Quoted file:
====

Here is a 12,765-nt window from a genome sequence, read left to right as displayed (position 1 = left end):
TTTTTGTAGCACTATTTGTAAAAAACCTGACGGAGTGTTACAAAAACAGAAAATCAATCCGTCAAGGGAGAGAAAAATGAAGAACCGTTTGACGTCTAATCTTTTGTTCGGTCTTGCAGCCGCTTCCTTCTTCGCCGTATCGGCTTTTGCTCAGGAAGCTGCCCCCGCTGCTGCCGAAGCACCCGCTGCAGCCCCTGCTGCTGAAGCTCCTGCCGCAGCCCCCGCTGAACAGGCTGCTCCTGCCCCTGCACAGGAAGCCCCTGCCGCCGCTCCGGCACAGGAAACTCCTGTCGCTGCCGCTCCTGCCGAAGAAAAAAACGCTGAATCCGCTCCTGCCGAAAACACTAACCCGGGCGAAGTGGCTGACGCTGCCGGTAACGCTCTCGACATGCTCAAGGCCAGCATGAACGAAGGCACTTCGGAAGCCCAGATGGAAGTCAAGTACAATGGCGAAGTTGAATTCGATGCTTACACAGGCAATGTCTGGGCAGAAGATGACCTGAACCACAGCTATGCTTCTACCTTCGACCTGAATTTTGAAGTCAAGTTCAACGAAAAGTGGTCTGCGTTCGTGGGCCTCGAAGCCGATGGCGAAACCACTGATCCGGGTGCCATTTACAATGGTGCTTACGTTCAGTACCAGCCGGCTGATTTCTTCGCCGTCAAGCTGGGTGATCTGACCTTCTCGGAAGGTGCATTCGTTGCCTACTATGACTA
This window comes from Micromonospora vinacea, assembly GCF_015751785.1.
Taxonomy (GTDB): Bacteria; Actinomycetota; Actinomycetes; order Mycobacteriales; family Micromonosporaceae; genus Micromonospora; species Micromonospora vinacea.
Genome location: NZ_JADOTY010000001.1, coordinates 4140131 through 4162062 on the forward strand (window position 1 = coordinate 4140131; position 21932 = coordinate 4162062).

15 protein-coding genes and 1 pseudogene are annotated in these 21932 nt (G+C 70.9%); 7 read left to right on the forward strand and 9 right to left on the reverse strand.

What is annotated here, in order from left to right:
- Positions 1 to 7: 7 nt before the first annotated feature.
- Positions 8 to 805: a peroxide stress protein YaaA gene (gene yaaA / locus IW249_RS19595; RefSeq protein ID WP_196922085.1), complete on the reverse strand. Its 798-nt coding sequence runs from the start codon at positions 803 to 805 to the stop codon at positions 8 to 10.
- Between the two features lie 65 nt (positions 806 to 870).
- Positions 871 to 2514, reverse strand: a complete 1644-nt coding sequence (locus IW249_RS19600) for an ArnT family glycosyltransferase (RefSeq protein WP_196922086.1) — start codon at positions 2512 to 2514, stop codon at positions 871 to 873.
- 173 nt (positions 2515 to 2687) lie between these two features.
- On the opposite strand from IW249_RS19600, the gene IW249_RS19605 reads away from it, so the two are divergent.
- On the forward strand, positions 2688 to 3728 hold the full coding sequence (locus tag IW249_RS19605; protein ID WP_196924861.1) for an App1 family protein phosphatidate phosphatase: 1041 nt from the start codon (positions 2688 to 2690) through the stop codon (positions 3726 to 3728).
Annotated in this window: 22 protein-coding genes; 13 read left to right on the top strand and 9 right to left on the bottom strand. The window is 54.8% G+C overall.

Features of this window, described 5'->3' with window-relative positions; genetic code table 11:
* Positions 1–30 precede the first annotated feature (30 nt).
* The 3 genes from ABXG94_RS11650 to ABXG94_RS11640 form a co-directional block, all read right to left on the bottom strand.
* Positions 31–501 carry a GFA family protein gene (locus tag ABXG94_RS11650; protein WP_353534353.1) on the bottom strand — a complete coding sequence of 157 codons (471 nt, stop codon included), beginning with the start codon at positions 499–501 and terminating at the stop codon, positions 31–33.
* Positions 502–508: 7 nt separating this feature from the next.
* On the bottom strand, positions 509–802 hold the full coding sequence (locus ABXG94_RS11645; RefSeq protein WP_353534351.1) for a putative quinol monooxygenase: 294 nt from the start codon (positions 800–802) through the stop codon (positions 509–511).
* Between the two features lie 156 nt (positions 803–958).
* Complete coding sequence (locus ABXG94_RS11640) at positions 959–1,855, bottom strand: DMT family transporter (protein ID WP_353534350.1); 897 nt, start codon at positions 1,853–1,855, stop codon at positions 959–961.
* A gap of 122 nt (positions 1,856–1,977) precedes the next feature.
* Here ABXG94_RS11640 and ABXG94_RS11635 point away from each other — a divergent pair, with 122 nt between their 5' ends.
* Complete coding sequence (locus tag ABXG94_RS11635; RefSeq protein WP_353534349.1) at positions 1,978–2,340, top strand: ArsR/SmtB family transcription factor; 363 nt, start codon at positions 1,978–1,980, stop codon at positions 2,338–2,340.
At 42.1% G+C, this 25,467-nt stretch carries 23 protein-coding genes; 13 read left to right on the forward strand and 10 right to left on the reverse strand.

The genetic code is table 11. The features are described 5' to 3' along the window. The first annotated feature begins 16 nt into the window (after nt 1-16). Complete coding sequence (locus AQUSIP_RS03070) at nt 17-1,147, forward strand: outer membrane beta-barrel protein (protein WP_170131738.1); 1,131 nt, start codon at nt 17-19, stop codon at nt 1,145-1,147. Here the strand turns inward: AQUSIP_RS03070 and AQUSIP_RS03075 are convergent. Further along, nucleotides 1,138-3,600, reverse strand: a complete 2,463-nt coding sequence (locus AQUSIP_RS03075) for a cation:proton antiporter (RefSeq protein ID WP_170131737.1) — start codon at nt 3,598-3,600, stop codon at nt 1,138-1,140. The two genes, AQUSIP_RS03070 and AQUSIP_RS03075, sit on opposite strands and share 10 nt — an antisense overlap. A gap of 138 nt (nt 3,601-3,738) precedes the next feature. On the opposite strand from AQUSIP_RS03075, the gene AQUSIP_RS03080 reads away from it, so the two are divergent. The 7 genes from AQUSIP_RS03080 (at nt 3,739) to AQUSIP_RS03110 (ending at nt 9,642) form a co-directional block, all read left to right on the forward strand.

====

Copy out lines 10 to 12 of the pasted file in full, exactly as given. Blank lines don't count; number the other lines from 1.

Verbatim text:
- Between the two features lie 65 nt (positions 806 to 870).
- Positions 871 to 2514, reverse strand: a complete 1644-nt coding sequence (locus IW249_RS19600) for an ArnT family glycosyltransferase (RefSeq protein WP_196922086.1) — start codon at positions 2512 to 2514, stop codon at positions 871 to 873.
- 173 nt (positions 2515 to 2687) lie between these two features.